This Week In London’s History
- Monday – 22nd August 1964: Iconic football programme Match of the Day is screened for the first time, covering a 3-2 defeat of Arsenal by Liverpool. It is aired at 6:30pm on BBC Two, and thus generally only available to London viewers – as the channel would not become available outside the capital until some time later.
- Tuesday – 23rd August 1940: What is described as the “first all-night bombing raid on London” during the Second World War takes place, paving the way for tit-for-tat retaliation and The Blitz.
- Wednesday – 24th August 1931: At Westminster, Prime Minister Ramsay MacDonald submits the formal resignation of the Labour government, which would be replaced by the National Government.
- Thursday – 25th August 1537: Henry VII grants a royal charter to the Fraternity of St. George, also known as the ‘Fraternity or Guild of Artillery of Longbows, Crossbows and Handgonnes’. It would eventually be named the Honourable Artillery Company, initially based in Spitalfields before moving to its current site in Bunhill Fields.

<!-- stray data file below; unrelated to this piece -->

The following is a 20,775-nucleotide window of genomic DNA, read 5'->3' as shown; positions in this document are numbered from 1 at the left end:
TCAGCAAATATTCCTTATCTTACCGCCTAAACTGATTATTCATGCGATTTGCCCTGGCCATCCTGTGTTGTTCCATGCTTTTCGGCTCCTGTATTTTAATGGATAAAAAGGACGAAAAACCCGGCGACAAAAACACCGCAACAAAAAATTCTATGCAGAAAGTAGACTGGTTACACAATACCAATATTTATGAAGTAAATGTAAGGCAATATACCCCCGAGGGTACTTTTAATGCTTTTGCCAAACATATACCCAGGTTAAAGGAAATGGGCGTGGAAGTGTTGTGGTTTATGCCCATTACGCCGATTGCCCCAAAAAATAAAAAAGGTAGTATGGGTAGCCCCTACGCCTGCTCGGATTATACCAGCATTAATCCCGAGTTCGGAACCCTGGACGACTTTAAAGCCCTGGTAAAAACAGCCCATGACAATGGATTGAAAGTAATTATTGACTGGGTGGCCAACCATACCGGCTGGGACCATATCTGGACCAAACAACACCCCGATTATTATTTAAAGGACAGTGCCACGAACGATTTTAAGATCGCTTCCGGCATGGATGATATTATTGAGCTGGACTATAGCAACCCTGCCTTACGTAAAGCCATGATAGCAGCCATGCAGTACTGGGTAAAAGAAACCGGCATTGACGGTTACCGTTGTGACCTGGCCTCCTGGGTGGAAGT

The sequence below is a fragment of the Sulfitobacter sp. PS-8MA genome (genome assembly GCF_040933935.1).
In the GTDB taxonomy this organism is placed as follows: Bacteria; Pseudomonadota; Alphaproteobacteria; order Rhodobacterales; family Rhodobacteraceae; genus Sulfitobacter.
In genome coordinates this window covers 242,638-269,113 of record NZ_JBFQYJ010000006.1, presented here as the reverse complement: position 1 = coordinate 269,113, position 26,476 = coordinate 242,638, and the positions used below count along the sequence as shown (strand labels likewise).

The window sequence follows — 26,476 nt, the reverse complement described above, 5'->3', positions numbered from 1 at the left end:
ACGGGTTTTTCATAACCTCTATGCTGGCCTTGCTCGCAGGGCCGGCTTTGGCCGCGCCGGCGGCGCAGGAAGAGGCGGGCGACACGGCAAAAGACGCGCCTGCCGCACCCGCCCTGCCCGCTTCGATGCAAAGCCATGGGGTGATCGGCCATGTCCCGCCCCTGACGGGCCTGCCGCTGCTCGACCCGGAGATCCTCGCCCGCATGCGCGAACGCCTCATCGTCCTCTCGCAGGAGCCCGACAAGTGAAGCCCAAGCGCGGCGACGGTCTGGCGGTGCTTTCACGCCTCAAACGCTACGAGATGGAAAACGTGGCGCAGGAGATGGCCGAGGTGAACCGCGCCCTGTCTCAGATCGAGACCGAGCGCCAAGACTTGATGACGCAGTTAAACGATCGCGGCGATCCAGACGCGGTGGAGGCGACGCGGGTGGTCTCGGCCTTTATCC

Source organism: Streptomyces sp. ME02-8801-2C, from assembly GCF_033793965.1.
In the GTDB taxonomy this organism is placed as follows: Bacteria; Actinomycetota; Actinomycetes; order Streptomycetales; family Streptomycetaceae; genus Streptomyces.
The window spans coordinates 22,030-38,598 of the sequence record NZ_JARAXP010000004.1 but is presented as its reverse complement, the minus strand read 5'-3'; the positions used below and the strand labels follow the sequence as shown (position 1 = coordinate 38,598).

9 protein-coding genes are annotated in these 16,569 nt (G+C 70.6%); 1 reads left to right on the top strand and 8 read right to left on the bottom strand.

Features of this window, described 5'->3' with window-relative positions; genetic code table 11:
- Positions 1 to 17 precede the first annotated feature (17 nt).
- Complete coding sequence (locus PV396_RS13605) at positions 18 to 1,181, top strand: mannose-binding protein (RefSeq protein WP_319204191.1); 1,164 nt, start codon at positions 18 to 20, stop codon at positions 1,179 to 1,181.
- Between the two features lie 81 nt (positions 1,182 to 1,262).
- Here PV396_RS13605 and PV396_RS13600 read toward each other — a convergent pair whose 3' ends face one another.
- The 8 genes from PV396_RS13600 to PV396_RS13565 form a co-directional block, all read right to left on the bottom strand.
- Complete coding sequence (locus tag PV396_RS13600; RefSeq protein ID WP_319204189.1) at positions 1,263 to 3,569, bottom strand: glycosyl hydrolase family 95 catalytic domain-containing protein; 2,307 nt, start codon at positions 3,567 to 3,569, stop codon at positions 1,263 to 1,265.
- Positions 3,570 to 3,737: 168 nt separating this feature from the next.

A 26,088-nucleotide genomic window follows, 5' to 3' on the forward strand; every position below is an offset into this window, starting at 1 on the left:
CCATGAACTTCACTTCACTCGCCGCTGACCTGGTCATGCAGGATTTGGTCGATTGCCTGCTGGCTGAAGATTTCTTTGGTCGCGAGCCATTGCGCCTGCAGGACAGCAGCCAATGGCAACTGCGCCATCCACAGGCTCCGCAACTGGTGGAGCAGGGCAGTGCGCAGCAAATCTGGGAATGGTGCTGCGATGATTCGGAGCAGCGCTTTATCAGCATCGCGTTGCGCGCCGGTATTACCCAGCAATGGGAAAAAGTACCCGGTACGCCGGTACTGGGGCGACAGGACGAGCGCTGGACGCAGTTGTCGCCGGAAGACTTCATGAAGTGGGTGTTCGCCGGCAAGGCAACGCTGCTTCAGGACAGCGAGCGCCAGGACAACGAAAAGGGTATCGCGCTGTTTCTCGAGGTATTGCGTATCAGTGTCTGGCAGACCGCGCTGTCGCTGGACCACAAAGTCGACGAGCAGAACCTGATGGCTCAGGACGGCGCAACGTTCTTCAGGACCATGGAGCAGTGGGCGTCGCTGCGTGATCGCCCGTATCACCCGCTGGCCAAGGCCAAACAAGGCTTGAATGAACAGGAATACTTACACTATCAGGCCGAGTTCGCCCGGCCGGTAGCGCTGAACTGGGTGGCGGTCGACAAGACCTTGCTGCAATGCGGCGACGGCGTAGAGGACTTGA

- Friday – 26th August 1985: Controversial bare-footed athlete Zola Budd breaks the world 5000m record in Crystal Palace.
Random London Quote Of The Week
London doesn’t love the latent or the lurking, has neither time, nor taste, nor sense for anything less discernible than the red flag in front of the steam-roller. It wants cash over the counter and letters ten feet high.
Picture by amandabhslater, used under a Creative Commons licence.